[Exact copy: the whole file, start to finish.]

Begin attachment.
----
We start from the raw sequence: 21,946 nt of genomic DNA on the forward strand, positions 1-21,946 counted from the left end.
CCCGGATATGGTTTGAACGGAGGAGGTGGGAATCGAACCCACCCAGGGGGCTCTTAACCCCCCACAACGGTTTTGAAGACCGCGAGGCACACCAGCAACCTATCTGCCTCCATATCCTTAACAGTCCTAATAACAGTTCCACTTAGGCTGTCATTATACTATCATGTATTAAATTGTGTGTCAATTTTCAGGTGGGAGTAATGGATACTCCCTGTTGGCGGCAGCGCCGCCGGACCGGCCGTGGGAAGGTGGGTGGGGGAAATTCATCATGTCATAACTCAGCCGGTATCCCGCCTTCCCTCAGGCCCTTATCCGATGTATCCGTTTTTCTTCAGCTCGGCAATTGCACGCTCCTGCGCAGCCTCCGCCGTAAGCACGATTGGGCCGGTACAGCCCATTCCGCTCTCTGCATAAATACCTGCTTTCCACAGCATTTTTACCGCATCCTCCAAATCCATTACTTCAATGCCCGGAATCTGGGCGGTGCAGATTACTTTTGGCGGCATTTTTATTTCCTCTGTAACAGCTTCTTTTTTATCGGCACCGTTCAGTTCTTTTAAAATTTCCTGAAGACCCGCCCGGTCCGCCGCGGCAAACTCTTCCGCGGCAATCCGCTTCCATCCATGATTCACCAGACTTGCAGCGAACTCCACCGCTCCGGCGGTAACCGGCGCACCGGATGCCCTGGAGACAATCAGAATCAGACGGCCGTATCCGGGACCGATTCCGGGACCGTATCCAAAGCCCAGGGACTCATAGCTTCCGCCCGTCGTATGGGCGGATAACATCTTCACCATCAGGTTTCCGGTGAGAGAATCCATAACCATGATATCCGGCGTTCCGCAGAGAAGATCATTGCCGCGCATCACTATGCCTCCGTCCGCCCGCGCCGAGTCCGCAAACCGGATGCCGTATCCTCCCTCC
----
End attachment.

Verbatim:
We start from the raw sequence: 21,946 nt of genomic DNA on the forward strand, positions 1-21,946 counted from the left end.
CCCGGATATGGTTTGAACGGAGGAGGTGGGAATCGAACCCACCCAGGGGGCTCTTAACCCCCCACAACGGTTTTGAAGACCGCGAGGCACACCAGCAACCTATCTGCCTCCATATCCTTAACAGTCCTAATAACAGTTCCACTTAGGCTGTCATTATACTATCATGTATTAAATTGTGTGTCAATTTTCAGGTGGGAGTAATGGATACTCCCTGTTGGCGGCAGCGCCGCCGGACCGGCCGTGGGAAGGTGGGTGGGGGAAATTCATCATGTCATAACTCAGCCGGTATCCCGCCTTCCCTCAGGCCCTTATCCGATGTATCCGTTTTTCTTCAGCTCGGCAATTGCACGCTCCTGCGCAGCCTCCGCCGTAAGCACGATTGGGCCGGTACAGCCCATTCCGCTCTCTGCATAAATACCTGCTTTCCACAGCATTTTTACCGCATCCTCCAAATCCATTACTTCAATGCCCGGAATCTGGGCGGTGCAGATTACTTTTGGCGGCATTTTTATTTCCTCTGTAACAGCTTCTTTTTTATCGGCACCGTTCAGTTCTTTTAAAATTTCCTGAAGACCCGCCCGGTCCGCCGCGGCAAACTCTTCCGCGGCAATCCGCTTCCATCCATGATTCACCAGACTTGCAGCGAACTCCACCGCTCCGGCGGTAACCGGCGCACCGGATGCCCTGGAGACAATCAGAATCAGACGGCCGTATCCGGGACCGATTCCGGGACCGTATCCAAAGCCCAGGGACTCATAGCTTCCGCCCGTCGTATGGGCGGATAACATCTTCACCATCAGGTTTCCGGTGAGAGAATCCATAACCATGATATCCGGCGTTCCGCAGAGAAGATCATTGCCGCGCATCACTATGCCTCCGTCCGCCCGCGCCGAGTCCGCAAACCGGATGCCGTATCCTCCCTCC